The history of shipping containers might be shorter than you’d suspect. It was 1956 when Malcolm McLean created the idea as a way to ease several aspects of international commerce. McLean, in turn, probably never suspected his invention would appear in the American space western film Space Rage as the basis of buildings set some 200 years into the future. 

In 1987, a patent was filed for a method of converting shipping containers into habitable living quarters–the first “official” record of the concept–though there was mention of the idea going back to the 1970s. The idea gained momentum as the new millenium approached as a possible office solution, and California architect Peter DeMaria completed the first shipping container home a decade later in 2007.

Tiny home corollary

The idea of simplified living in smaller spaces is currently gaining its own momentum. Tiny homes appeal to many who want to economize or downsize, in town or country, as primary or vacation homes

Similarly, prefabricated homes have been popular for similar reasons of simplicity and economy. Combine that with the modular ideas of Canadian-Isreali architect Moshe Safdie and his Habitat 67, and the shipping container makes perfect sense as a melange of tiny and prefab.

Building block beauties

The essence of a shipping container home touches something elemental with anyone’s inner designer. Place a pile of blocks in front of any toddler and there’s a good chance experiments in stacking and building will ensue. Think of container homes as the adult version. 

There are an estimated 14 million out-of-service shipping containers worldwide, ripe for repurposing. From the simplest single-container conversion to complex multi-level, multi-box dwellings, the humble banana hauler can be recycled into elegant abodes with plenty of industrial and modernist appeal.

Image via Nicolás Buollosa on Flickr

A filling solution

Some of the benefits of a living space built around a shipping container dovetail seamlessly with the needs of contemporary society. Basement apartment conversions are a traditional way to add rental income potential to a home. Infill homes are a contemporary alternative, and an idea that capitalizes on the modularity offered by shipping containers. Whether you need an in-law suite, rental unit, or home office, it may be worth exploring the container as a construction basis.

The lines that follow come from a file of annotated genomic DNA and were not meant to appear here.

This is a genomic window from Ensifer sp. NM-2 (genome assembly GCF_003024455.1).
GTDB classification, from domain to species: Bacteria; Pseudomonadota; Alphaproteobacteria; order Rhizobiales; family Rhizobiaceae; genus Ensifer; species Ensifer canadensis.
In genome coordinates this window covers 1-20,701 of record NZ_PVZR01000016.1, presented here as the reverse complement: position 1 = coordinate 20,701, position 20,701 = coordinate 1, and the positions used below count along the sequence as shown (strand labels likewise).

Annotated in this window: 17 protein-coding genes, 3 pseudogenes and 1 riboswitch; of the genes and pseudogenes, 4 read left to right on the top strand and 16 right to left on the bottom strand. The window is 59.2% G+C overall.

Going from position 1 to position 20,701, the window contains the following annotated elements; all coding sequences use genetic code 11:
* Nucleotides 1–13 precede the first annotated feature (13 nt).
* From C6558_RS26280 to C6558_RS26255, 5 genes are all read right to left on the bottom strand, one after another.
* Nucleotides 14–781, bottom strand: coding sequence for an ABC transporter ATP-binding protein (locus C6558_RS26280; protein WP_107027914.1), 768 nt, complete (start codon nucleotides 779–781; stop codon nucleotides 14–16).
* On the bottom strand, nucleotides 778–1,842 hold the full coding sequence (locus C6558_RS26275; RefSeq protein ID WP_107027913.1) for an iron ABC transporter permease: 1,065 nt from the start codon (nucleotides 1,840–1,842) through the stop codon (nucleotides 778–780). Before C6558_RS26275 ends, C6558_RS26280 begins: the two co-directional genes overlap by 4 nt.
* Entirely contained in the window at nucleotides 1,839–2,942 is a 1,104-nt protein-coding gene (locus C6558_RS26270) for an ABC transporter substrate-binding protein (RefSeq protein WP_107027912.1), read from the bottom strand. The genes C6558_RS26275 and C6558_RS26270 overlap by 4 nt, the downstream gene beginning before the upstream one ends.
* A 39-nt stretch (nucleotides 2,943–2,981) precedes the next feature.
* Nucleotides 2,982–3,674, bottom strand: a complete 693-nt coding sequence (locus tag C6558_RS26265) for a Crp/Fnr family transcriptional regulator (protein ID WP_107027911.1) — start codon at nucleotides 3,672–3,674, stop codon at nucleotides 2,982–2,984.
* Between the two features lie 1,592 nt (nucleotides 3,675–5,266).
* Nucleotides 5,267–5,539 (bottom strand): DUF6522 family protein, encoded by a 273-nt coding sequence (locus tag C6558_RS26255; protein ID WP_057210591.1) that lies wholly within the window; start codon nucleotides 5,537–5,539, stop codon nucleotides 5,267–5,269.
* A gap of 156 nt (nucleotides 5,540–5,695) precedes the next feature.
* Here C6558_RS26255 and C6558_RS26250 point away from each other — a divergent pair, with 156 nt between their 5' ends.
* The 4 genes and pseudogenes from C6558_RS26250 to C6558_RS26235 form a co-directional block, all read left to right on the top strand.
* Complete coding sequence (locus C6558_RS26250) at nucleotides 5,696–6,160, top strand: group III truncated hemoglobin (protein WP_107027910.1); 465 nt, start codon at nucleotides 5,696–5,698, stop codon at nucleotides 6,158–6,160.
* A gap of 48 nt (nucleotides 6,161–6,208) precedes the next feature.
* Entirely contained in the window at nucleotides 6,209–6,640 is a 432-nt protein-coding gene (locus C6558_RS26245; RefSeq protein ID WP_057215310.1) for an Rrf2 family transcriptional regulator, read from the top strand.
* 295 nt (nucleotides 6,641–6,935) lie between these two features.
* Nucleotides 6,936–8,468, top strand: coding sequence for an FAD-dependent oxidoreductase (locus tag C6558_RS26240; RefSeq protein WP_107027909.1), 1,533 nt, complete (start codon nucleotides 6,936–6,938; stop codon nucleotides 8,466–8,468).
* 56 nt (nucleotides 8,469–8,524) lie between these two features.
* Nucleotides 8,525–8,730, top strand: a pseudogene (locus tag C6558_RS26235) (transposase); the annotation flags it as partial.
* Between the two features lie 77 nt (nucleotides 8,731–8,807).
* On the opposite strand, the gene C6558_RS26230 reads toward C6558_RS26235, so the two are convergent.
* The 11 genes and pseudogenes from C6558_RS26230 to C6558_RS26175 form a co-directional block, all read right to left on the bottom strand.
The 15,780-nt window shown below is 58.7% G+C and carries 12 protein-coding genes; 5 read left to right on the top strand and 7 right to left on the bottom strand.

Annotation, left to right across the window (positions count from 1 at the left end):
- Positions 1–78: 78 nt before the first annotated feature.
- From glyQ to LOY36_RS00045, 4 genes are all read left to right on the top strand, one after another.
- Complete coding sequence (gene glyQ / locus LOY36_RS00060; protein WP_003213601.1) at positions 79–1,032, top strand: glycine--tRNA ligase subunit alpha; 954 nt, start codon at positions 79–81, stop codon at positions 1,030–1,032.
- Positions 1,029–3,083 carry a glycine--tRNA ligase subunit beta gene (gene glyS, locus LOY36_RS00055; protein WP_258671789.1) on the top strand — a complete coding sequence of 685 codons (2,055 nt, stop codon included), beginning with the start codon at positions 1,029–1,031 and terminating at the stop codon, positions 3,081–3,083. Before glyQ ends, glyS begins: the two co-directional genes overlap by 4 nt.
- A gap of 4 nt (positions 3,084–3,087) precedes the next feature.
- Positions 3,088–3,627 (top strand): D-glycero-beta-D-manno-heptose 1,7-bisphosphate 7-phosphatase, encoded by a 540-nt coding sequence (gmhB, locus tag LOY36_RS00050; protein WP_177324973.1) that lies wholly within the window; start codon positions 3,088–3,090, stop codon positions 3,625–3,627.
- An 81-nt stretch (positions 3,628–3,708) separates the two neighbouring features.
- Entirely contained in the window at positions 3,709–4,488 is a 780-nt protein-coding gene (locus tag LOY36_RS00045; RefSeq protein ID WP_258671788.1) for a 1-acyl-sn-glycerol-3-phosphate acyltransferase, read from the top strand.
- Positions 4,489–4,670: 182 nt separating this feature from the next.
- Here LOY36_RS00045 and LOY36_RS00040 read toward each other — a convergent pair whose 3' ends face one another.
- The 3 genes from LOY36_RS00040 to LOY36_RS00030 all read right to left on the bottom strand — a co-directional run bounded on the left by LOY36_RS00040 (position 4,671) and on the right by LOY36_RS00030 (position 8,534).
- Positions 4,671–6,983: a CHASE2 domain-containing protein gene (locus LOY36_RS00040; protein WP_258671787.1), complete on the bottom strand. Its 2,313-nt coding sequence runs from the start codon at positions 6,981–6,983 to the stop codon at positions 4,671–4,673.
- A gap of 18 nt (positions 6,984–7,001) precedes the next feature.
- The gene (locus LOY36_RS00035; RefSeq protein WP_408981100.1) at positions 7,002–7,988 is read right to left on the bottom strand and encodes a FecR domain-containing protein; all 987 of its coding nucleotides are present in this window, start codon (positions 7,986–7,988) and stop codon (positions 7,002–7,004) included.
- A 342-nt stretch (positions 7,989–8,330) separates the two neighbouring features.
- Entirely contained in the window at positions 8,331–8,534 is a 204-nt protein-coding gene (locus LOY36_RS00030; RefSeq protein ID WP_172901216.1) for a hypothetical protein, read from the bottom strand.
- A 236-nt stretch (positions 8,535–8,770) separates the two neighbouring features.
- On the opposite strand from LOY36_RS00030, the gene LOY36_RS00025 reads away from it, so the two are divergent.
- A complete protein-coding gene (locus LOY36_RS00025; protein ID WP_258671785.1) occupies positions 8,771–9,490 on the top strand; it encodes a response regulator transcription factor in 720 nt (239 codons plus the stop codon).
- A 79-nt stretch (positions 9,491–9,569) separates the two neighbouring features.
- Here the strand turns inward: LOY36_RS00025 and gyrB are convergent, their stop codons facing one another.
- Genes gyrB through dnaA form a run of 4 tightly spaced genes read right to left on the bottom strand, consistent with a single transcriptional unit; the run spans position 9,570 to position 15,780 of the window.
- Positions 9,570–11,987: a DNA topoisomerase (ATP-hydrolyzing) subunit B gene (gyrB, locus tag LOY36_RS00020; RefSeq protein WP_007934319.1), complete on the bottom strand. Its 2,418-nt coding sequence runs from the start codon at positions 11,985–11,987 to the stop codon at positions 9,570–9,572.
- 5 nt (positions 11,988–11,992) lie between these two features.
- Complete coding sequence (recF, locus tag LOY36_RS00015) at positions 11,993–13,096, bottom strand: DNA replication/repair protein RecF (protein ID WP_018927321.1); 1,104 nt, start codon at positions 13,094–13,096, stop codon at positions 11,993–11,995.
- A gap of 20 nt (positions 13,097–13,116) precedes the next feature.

Image via Patrick Minero on Unsplash

The fine print

A shipping container structure has the advantage of being instantly enclosed. It offers protection from the elements from the moment it’s placed. Since a container is radically different from a typical home construction project, it might be tempting to think such a structure could be exempt from building regulations. While much depends on where you build and local bylaws, chances are you won’t be able to sidestep the bureaucratic aspects of building. 

You may need to consider aspects such as: 

  • ground stability;
  • drainage; 
  • snow loading;
  • wind resistance;
  • structural safety;
  • site plans; 
  • interior layout; 
  • door and window installations; and
  • electrical permits, including special code requirements.
Image via Container Homes Daily

You’ll be working with standard shapes and sizes with narrow widths and low ceilings. Insulation and bracing requirements may also steal precious inches of living space, but designs are flexible when you consider you can add another container. 

There might be some clever irony that these rectangular cuboids represent outside-the-box thinking, but there is practical and aesthetic potential for those inclined to find it. Not everyone may be cut out for shipping container living, but for some it may be the answer to questions not yet asked.


Posted by Teri-Lynn Jones on


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